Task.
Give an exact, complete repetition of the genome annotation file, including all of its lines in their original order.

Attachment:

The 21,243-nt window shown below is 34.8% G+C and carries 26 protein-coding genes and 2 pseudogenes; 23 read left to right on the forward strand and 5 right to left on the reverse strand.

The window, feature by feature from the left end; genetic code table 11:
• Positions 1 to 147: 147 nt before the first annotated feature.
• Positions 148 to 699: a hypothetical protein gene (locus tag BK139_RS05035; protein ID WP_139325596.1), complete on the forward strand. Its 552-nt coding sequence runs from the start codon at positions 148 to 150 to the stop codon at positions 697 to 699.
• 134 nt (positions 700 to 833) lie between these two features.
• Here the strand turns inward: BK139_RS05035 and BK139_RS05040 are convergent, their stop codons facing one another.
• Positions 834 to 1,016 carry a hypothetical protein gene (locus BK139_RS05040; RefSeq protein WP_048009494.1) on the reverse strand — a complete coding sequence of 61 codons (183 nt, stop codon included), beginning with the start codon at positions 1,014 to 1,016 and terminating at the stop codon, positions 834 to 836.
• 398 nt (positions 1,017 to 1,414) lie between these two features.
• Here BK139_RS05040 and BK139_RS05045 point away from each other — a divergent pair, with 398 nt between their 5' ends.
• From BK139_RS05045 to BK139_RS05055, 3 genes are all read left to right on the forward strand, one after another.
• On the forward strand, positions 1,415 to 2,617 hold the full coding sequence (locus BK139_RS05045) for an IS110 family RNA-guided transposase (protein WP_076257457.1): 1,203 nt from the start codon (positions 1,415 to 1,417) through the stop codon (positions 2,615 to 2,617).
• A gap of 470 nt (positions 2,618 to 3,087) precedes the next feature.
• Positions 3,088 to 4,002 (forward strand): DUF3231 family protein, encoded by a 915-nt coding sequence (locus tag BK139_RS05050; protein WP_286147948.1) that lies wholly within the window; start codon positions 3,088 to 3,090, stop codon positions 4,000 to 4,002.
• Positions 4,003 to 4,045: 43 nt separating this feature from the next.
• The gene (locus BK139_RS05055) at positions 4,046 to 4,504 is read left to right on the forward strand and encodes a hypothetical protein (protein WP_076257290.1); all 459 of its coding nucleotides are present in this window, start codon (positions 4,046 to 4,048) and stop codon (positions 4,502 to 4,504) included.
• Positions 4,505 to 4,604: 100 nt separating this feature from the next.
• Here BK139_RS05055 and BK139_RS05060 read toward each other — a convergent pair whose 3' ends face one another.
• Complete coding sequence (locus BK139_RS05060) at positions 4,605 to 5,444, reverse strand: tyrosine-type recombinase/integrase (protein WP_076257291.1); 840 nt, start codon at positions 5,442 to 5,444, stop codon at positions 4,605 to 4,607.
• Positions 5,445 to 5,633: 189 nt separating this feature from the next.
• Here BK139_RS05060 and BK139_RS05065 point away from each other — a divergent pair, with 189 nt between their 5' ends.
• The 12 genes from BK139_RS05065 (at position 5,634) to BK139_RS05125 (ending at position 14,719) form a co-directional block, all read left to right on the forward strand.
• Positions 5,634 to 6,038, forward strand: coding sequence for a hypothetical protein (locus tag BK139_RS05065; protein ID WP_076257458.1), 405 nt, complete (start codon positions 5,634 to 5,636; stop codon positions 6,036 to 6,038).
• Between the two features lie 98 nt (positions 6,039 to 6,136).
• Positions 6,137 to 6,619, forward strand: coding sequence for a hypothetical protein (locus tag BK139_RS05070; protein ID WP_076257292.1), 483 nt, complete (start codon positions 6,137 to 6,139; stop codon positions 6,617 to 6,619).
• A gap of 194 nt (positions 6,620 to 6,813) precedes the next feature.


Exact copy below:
The 21,243-nt window shown below is 34.8% G+C and carries 26 protein-coding genes and 2 pseudogenes; 23 read left to right on the forward strand and 5 right to left on the reverse strand.

The window, feature by feature from the left end; genetic code table 11:
• Positions 1 to 147: 147 nt before the first annotated feature.
• Positions 148 to 699: a hypothetical protein gene (locus tag BK139_RS05035; protein ID WP_139325596.1), complete on the forward strand. Its 552-nt coding sequence runs from the start codon at positions 148 to 150 to the stop codon at positions 697 to 699.
• 134 nt (positions 700 to 833) lie between these two features.
• Here the strand turns inward: BK139_RS05035 and BK139_RS05040 are convergent, their stop codons facing one another.
• Positions 834 to 1,016 carry a hypothetical protein gene (locus BK139_RS05040; RefSeq protein WP_048009494.1) on the reverse strand — a complete coding sequence of 61 codons (183 nt, stop codon included), beginning with the start codon at positions 1,014 to 1,016 and terminating at the stop codon, positions 834 to 836.
• 398 nt (positions 1,017 to 1,414) lie between these two features.
• Here BK139_RS05040 and BK139_RS05045 point away from each other — a divergent pair, with 398 nt between their 5' ends.
• From BK139_RS05045 to BK139_RS05055, 3 genes are all read left to right on the forward strand, one after another.
• On the forward strand, positions 1,415 to 2,617 hold the full coding sequence (locus BK139_RS05045) for an IS110 family RNA-guided transposase (protein WP_076257457.1): 1,203 nt from the start codon (positions 1,415 to 1,417) through the stop codon (positions 2,615 to 2,617).
• A gap of 470 nt (positions 2,618 to 3,087) precedes the next feature.
• Positions 3,088 to 4,002 (forward strand): DUF3231 family protein, encoded by a 915-nt coding sequence (locus tag BK139_RS05050; protein WP_286147948.1) that lies wholly within the window; start codon positions 3,088 to 3,090, stop codon positions 4,000 to 4,002.
• Positions 4,003 to 4,045: 43 nt separating this feature from the next.
• The gene (locus BK139_RS05055) at positions 4,046 to 4,504 is read left to right on the forward strand and encodes a hypothetical protein (protein WP_076257290.1); all 459 of its coding nucleotides are present in this window, start codon (positions 4,046 to 4,048) and stop codon (positions 4,502 to 4,504) included.
• Positions 4,505 to 4,604: 100 nt separating this feature from the next.
• Here BK139_RS05055 and BK139_RS05060 read toward each other — a convergent pair whose 3' ends face one another.
• Complete coding sequence (locus BK139_RS05060) at positions 4,605 to 5,444, reverse strand: tyrosine-type recombinase/integrase (protein WP_076257291.1); 840 nt, start codon at positions 5,442 to 5,444, stop codon at positions 4,605 to 4,607.
• Positions 5,445 to 5,633: 189 nt separating this feature from the next.
• Here BK139_RS05060 and BK139_RS05065 point away from each other — a divergent pair, with 189 nt between their 5' ends.
• The 12 genes from BK139_RS05065 (at position 5,634) to BK139_RS05125 (ending at position 14,719) form a co-directional block, all read left to right on the forward strand.
• Positions 5,634 to 6,038, forward strand: coding sequence for a hypothetical protein (locus tag BK139_RS05065; protein ID WP_076257458.1), 405 nt, complete (start codon positions 5,634 to 5,636; stop codon positions 6,036 to 6,038).
• Between the two features lie 98 nt (positions 6,039 to 6,136).
• Positions 6,137 to 6,619, forward strand: coding sequence for a hypothetical protein (locus tag BK139_RS05070; protein ID WP_076257292.1), 483 nt, complete (start codon positions 6,137 to 6,139; stop codon positions 6,617 to 6,619).
• A gap of 194 nt (positions 6,620 to 6,813) precedes the next feature.